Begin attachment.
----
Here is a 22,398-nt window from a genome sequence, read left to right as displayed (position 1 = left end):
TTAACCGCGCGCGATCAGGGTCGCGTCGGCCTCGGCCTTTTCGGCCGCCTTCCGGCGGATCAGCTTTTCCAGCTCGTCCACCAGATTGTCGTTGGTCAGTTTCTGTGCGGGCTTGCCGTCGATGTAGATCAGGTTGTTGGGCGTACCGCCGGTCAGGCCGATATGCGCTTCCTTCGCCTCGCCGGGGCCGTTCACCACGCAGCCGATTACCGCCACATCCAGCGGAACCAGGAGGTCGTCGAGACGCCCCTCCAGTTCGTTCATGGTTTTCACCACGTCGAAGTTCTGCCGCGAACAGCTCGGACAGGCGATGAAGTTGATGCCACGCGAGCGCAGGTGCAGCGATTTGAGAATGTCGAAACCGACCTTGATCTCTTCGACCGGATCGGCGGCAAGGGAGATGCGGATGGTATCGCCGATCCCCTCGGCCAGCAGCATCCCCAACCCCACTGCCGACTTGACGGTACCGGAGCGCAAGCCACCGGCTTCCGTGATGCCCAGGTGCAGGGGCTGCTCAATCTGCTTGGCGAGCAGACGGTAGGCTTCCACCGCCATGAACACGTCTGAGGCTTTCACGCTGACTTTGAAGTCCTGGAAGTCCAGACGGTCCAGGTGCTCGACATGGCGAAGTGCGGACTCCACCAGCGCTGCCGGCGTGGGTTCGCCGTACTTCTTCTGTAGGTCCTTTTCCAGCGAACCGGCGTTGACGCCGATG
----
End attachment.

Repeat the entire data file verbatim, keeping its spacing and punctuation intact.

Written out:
Here is a 22,398-nt window from a genome sequence, read left to right as displayed (position 1 = left end):
TTAACCGCGCGCGATCAGGGTCGCGTCGGCCTCGGCCTTTTCGGCCGCCTTCCGGCGGATCAGCTTTTCCAGCTCGTCCACCAGATTGTCGTTGGTCAGTTTCTGTGCGGGCTTGCCGTCGATGTAGATCAGGTTGTTGGGCGTACCGCCGGTCAGGCCGATATGCGCTTCCTTCGCCTCGCCGGGGCCGTTCACCACGCAGCCGATTACCGCCACATCCAGCGGAACCAGGAGGTCGTCGAGACGCCCCTCCAGTTCGTTCATGGTTTTCACCACGTCGAAGTTCTGCCGCGAACAGCTCGGACAGGCGATGAAGTTGATGCCACGCGAGCGCAGGTGCAGCGATTTGAGAATGTCGAAACCGACCTTGATCTCTTCGACCGGATCGGCGGCAAGGGAGATGCGGATGGTATCGCCGATCCCCTCGGCCAGCAGCATCCCCAACCCCACTGCCGACTTGACGGTACCGGAGCGCAAGCCACCGGCTTCCGTGATGCCCAGGTGCAGGGGCTGCTCAATCTGCTTGGCGAGCAGACGGTAGGCTTCCACCGCCATGAACACGTCTGAGGCTTTCACGCTGACTTTGAAGTCCTGGAAGTCCAGACGGTCCAGGTGCTCGACATGGCGAAGTGCGGACTCCACCAGCGCTGCCGGCGTGGGTTCGCCGTACTTCTTCTGTAGGTCCTTTTCCAGCGAACCGGCGTTGACGCCGATG